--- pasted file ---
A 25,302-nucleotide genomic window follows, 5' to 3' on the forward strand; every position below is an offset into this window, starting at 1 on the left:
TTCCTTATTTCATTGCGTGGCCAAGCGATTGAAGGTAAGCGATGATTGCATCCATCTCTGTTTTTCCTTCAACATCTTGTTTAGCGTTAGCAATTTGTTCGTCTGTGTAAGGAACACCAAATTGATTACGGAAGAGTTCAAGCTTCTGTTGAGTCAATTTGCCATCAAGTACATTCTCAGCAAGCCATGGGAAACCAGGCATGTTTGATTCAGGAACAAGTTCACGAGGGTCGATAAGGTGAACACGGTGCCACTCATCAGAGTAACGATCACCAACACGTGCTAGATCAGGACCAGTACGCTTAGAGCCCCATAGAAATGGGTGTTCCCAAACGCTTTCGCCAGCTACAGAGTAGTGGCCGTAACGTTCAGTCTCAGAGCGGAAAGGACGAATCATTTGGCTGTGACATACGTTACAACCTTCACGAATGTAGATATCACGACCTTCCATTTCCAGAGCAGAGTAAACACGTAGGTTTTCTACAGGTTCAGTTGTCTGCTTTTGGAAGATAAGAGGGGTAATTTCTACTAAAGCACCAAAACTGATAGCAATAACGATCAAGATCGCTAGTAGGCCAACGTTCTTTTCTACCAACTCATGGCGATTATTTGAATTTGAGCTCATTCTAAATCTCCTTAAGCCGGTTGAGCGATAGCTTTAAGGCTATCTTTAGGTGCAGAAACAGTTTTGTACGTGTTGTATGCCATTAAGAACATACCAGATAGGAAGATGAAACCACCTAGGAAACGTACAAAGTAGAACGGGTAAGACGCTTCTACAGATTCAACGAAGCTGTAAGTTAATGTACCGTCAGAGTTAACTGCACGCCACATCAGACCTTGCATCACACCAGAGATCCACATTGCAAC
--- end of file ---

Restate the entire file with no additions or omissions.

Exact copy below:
A 25,302-nucleotide genomic window follows, 5' to 3' on the forward strand; every position below is an offset into this window, starting at 1 on the left:
TTCCTTATTTCATTGCGTGGCCAAGCGATTGAAGGTAAGCGATGATTGCATCCATCTCTGTTTTTCCTTCAACATCTTGTTTAGCGTTAGCAATTTGTTCGTCTGTGTAAGGAACACCAAATTGATTACGGAAGAGTTCAAGCTTCTGTTGAGTCAATTTGCCATCAAGTACATTCTCAGCAAGCCATGGGAAACCAGGCATGTTTGATTCAGGAACAAGTTCACGAGGGTCGATAAGGTGAACACGGTGCCACTCATCAGAGTAACGATCACCAACACGTGCTAGATCAGGACCAGTACGCTTAGAGCCCCATAGAAATGGGTGTTCCCAAACGCTTTCGCCAGCTACAGAGTAGTGGCCGTAACGTTCAGTCTCAGAGCGGAAAGGACGAATCATTTGGCTGTGACATACGTTACAACCTTCACGAATGTAGATATCACGACCTTCCATTTCCAGAGCAGAGTAAACACGTAGGTTTTCTACAGGTTCAGTTGTCTGCTTTTGGAAGATAAGAGGGGTAATTTCTACTAAAGCACCAAAACTGATAGCAATAACGATCAAGATCGCTAGTAGGCCAACGTTCTTTTCTACCAACTCATGGCGATTATTTGAATTTGAGCTCATTCTAAATCTCCTTAAGCCGGTTGAGCGATAGCTTTAAGGCTATCTTTAGGTGCAGAAACAGTTTTGTACGTGTTGTATGCCATTAAGAACATACCAGATAGGAAGATGAAACCACCTAGGAAACGTACAAAGTAGAACGGGTAAGACGCTTCTACAGATTCAACGAAGCTGTAAGTTAATGTACCGTCAGAGTTAACTGCACGCCACATCAGACCTTGCATCACACCAGAGATCCACATTGCAAC